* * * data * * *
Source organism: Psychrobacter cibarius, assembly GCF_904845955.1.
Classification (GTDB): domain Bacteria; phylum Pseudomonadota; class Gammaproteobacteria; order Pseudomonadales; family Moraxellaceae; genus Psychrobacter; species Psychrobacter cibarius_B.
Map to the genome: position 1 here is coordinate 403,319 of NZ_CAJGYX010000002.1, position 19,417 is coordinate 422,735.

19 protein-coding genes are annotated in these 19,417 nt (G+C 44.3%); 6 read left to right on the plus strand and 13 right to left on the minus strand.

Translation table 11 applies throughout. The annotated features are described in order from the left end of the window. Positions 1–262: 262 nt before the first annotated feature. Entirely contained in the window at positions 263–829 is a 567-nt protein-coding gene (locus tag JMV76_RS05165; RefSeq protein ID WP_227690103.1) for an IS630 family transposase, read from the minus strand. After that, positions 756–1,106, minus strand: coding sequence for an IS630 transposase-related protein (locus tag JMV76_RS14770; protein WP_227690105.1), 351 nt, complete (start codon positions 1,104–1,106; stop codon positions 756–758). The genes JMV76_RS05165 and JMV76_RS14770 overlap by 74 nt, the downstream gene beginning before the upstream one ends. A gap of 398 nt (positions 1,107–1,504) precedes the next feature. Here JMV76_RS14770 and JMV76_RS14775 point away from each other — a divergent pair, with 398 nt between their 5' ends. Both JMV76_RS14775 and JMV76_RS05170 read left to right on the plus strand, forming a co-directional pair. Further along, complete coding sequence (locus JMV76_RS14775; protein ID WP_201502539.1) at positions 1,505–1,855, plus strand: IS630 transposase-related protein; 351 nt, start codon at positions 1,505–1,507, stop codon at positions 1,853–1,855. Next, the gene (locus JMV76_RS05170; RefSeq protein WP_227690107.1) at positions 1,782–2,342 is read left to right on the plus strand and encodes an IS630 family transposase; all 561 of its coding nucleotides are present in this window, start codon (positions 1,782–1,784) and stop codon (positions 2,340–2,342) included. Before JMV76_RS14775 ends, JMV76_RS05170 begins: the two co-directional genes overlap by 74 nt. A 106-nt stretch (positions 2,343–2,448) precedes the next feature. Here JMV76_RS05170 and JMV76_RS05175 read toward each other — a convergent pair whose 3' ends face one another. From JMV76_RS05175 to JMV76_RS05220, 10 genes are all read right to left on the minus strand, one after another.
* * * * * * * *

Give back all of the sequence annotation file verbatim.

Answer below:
Source organism: Psychrobacter cibarius, assembly GCF_904845955.1.
Classification (GTDB): domain Bacteria; phylum Pseudomonadota; class Gammaproteobacteria; order Pseudomonadales; family Moraxellaceae; genus Psychrobacter; species Psychrobacter cibarius_B.
Map to the genome: position 1 here is coordinate 403,319 of NZ_CAJGYX010000002.1, position 19,417 is coordinate 422,735.

19 protein-coding genes are annotated in these 19,417 nt (G+C 44.3%); 6 read left to right on the plus strand and 13 right to left on the minus strand.

Translation table 11 applies throughout. The annotated features are described in order from the left end of the window. Positions 1–262: 262 nt before the first annotated feature. Entirely contained in the window at positions 263–829 is a 567-nt protein-coding gene (locus tag JMV76_RS05165; RefSeq protein ID WP_227690103.1) for an IS630 family transposase, read from the minus strand. After that, positions 756–1,106, minus strand: coding sequence for an IS630 transposase-related protein (locus tag JMV76_RS14770; protein WP_227690105.1), 351 nt, complete (start codon positions 1,104–1,106; stop codon positions 756–758). The genes JMV76_RS05165 and JMV76_RS14770 overlap by 74 nt, the downstream gene beginning before the upstream one ends. A gap of 398 nt (positions 1,107–1,504) precedes the next feature. Here JMV76_RS14770 and JMV76_RS14775 point away from each other — a divergent pair, with 398 nt between their 5' ends. Both JMV76_RS14775 and JMV76_RS05170 read left to right on the plus strand, forming a co-directional pair. Further along, complete coding sequence (locus JMV76_RS14775; protein ID WP_201502539.1) at positions 1,505–1,855, plus strand: IS630 transposase-related protein; 351 nt, start codon at positions 1,505–1,507, stop codon at positions 1,853–1,855. Next, the gene (locus JMV76_RS05170; RefSeq protein WP_227690107.1) at positions 1,782–2,342 is read left to right on the plus strand and encodes an IS630 family transposase; all 561 of its coding nucleotides are present in this window, start codon (positions 1,782–1,784) and stop codon (positions 2,340–2,342) included. Before JMV76_RS14775 ends, JMV76_RS05170 begins: the two co-directional genes overlap by 74 nt. A 106-nt stretch (positions 2,343–2,448) precedes the next feature. Here JMV76_RS05170 and JMV76_RS05175 read toward each other — a convergent pair whose 3' ends face one another. From JMV76_RS05175 to JMV76_RS05220, 10 genes are all read right to left on the minus strand, one after another.